And if by the rare chance, someone out there IS reading this, pleease don't tell me.
Cuz, I would literally die of embarrassment.
Or at least, suffer a massive corony of embarrassment.
And even though I do have one of the made-for-the home emergency mini difibulator kits in the house, I can't find the instructions anywhere.
It came with the kit, but I just don't know what I did with it.
After I watched this movie, the lyrics to John Mellencamp's song "Small Town" came to me....
".....Used to daydream in that small town
Another born romantic that's me.
But I've seen it all in a small town
Had myself a ball in a small town
Married an L.A. doll and brought her to this small town
Now she's small town just like me".
I guess this flick is a lil' bit like that.
In a twisted yet touching small town way.
An excellent update that effectively captures the style that gave the original series of Maverick it's distinctive feel that separated it from other western series at the time.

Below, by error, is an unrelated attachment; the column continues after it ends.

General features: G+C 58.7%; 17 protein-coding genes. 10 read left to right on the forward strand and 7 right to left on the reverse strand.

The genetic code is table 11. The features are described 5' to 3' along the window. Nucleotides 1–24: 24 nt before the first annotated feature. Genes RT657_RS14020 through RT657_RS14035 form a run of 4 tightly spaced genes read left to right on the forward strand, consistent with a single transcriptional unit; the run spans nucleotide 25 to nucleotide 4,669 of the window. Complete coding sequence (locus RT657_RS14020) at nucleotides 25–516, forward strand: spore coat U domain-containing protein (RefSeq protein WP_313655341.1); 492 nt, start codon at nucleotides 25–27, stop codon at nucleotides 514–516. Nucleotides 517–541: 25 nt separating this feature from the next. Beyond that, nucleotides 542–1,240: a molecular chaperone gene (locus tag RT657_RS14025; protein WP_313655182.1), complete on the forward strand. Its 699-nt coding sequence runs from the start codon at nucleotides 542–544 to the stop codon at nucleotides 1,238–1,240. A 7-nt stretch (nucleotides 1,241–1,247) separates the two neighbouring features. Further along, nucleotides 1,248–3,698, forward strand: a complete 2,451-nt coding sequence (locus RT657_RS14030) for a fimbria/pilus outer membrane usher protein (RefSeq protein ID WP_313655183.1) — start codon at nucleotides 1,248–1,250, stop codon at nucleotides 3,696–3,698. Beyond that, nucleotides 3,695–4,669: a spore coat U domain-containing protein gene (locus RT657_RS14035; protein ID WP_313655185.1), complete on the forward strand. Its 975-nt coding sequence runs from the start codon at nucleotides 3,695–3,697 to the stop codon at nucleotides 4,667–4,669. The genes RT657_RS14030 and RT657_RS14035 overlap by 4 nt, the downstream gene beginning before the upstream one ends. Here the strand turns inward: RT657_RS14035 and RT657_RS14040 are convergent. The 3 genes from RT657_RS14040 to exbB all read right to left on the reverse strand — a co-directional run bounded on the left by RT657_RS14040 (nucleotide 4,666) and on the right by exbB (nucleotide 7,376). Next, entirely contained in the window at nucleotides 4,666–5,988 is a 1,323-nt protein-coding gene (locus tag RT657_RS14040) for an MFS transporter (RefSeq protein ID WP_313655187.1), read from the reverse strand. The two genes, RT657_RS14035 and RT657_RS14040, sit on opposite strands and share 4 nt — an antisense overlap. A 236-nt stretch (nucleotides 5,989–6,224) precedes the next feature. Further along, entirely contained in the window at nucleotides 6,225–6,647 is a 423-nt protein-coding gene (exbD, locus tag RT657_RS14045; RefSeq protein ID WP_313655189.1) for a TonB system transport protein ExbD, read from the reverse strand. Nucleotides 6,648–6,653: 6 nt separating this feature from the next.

Mel Gibson does a capable job of modernizing the lead character,
while Jodie Foster shows that for someone who has developed a reputation as a serious award winning actress, she can also fit comfortably into a light comedy roll as a sultry Southern Belle whose ability to nick is equals in her power to allure.
Okay, as we all know by now, this is basically a watered down version of Raiders Of The Lost Ark. The chemistry isn't as chemical, the action scenes aren't as kick ass, and the Stone isn't anywhere near as biblical as the Ark Of The Covenant.
But the makers of this movie do claim that its script was written first. As let's be honest, even though Romancing The Stone can't ever hope to measure up to Indy's first outting onto film, it's still a pretty thrilling ride. Heck, with solid script of love from opposite sides of the hemisphere and it's high caliber serial-themed action scenes, this movie is actually good enough that it could've had a higher entry in the hierarchy of 80's adventure flicks...
if only it wasn't for that goddamn Ark.
So, for the time being, RtS can take some comfort in knowing that it had enough chemistry in it's two romantic leads to warrant a spot on my list of favorite rom-coms.
I know that alot of people found this movie to be too overly witty, particularly for it's premise,
but for me, I think that it didn't affect it the quality of a story that does an effective job of depicting how teenagers would deal with a first time pregnancy, love & just the idea of how in in health class they were talking about how pregnancy can often lead to...y'know.... an infant.